Weather Alert

Heat Advisory for Illinois, Kentucky, Tennessee, Indiana

IL, TN, IN, KT (AP) -- A heat advisory remains in effect until 7:00pm CDT Saturday.
Temperatures will continue their heat up through the 90s each afternoon over the next several afternoons as high pressure aloft builds into and across the nation's midsection.
These temperatures will combine with rather muggy conditions to produce afternoon heat index values from 100 to 105 several days in a row. The combination of hot temperatures and high humidity will create a situation in which heat illnesses are possible. Take extra precautions if you work or spend time outside.
When possible, reschedule strenuous activities to early morning or evening.
Know the signs and symptoms of heat exhaustion and heat stroke.
Wear lightweight and loose fitting clothing when possible and drink plenty of water.
Precautionary/preparedness actions: A heat advisory means that a period of hot temperatures is expected. Drink plenty of fluids, stay in an air-conditioned room, stay out of the sun and check up on relatives and neighbors. Make sure outside pets have plenty of water.

WEATHER ALERT
Top Stories

Top Stories

 
text size

Quinn Signs Budget, State Sees Cuts

Updated: Tuesday, July 1 2014, 09:12 AM CDT
In the nick of time. The new state budget taking effect Tuesday. Governor Pat Quinn signed the budget into law Monday, but he didn't give his John Hancock until making some changes. Newschannel at 9's Rebekah Thurston explains how the changes he made are expected to save the state money.

$35.7 billion. That's how much this year's state spending plan is set for.

Governor Pat Quinn signed it into law Monday after tweaking bits and pieces with his veto pen.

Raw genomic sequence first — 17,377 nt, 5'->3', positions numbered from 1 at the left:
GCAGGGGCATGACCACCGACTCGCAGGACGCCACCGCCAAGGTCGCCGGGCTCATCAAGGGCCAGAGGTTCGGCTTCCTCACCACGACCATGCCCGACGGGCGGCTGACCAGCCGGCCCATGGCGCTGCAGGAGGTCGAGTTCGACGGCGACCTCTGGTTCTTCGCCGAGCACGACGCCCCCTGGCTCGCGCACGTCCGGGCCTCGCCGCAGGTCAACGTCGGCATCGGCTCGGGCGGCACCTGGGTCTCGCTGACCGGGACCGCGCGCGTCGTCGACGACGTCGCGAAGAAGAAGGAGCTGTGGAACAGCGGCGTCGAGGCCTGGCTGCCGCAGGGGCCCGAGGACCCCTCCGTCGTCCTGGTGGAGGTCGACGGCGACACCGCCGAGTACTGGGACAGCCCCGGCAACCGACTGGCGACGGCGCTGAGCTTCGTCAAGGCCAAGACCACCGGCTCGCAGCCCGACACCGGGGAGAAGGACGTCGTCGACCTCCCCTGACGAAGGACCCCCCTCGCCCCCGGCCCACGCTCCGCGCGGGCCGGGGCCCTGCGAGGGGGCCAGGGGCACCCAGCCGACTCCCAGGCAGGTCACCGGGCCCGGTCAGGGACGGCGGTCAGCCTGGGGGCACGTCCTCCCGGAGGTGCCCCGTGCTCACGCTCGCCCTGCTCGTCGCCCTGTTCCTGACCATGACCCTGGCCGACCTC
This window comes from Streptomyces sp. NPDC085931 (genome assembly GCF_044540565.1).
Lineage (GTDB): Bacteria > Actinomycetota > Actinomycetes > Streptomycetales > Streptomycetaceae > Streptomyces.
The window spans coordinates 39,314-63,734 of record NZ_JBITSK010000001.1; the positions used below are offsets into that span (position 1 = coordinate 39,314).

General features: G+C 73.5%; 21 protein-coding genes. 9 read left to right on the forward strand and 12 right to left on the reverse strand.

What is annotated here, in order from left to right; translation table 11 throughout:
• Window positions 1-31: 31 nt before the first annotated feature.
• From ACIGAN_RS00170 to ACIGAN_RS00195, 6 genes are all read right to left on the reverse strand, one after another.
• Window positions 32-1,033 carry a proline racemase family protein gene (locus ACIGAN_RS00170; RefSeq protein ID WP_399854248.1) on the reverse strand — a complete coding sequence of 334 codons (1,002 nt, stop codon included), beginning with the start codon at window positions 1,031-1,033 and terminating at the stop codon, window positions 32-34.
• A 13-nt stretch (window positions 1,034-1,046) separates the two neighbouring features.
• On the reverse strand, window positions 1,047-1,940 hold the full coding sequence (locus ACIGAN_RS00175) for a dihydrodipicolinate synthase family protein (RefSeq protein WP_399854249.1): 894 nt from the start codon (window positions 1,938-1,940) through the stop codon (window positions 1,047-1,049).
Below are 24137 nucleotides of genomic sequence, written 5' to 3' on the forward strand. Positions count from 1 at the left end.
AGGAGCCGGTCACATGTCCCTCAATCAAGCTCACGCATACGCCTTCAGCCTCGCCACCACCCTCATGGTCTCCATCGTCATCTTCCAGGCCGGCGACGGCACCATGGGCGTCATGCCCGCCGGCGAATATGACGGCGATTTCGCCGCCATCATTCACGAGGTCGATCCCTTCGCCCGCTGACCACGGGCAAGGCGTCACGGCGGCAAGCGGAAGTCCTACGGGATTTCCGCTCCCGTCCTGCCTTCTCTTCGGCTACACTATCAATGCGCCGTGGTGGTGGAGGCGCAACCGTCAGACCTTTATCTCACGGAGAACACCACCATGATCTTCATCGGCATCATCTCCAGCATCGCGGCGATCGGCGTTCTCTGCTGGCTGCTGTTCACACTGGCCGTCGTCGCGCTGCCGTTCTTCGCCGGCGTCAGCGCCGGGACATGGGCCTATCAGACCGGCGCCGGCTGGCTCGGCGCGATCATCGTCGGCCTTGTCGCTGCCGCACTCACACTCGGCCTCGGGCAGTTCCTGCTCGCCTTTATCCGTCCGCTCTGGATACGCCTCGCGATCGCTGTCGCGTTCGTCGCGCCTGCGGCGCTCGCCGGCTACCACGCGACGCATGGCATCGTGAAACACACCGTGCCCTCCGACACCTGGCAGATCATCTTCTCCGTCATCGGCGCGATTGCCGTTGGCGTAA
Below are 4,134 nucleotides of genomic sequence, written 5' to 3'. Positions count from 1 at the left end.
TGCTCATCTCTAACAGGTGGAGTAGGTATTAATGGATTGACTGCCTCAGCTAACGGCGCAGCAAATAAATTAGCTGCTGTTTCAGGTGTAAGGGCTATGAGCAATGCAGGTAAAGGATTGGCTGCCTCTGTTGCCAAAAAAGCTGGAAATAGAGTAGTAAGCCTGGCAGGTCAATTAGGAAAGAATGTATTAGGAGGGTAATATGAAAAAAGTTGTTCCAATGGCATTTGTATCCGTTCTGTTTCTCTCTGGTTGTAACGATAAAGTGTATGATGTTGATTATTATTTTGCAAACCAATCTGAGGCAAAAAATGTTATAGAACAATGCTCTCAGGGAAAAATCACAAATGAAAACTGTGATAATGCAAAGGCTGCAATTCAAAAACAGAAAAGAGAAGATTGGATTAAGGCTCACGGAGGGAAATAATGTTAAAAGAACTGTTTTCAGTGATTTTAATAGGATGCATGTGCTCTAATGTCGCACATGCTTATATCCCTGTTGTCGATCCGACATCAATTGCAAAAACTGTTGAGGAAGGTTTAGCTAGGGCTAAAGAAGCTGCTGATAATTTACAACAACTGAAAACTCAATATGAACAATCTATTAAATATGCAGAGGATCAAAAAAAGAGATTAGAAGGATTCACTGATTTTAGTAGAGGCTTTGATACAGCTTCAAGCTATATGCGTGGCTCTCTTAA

One of the biggest cuts eliminates nearly half the state's air fleet.

"In the state of Illinois, we have the largest air fleet in the Nation," said Republican Lawmaker Bill Mitchell. "We also have one of the wost budget situations."

Quinn's cut means the state will sell nine of its 21 aircraft, but Mitchell says that's not enough.

"That's $7 million you can spend other places, in education, for seniors, or for whatever, so this is an action that's long overdue. Its a little too late, but its a step in the right direction," said Mitchell.

Other folks not happy with the budget include educators.

"We are last in school funding. We are 50 out of 50 states. We have the lowest funding in the Union," said Williamsville-Sherman Superintendent David Root. "Funding public education has not been a priority in this state. It's obvious when you're last."

The state is allocating the same amount of funding as it did last year, but districts that depend on state money, say they're not getting as much as the state wants you to believe.

"Flat funding basically is funding levels that were 2009, and then when they pro-rated it, basically we're functioning on funding levels of 2007," said Root. "There's a miscommunication that flat funding means fully funding education, cause it's not. Its funding it at levels of 7 years ago."

This, forcing small districts to survive on very little money.

"We're not going to cut programs. That's a short-term solution that would create a long term problem for our school district... so we just have to use our reserves as best as we can," said Root.

Quinn also saved the state $55 million by reducing parking and building leases. Bill McCarty with Springfield's Office of Budget and Management says this shouldn't affect the capital city as most of those in our area were already consolidated in past years.Quinn Signs Budget, Makes CutsQuinn Signs Budget, State Sees Cuts


Advertise with us!

Related Stories

 
Advertise with us!

Tonight on WRSP

7:00pm -Sleepy Hollow


8:00pm -Bones


 

Complete Schedule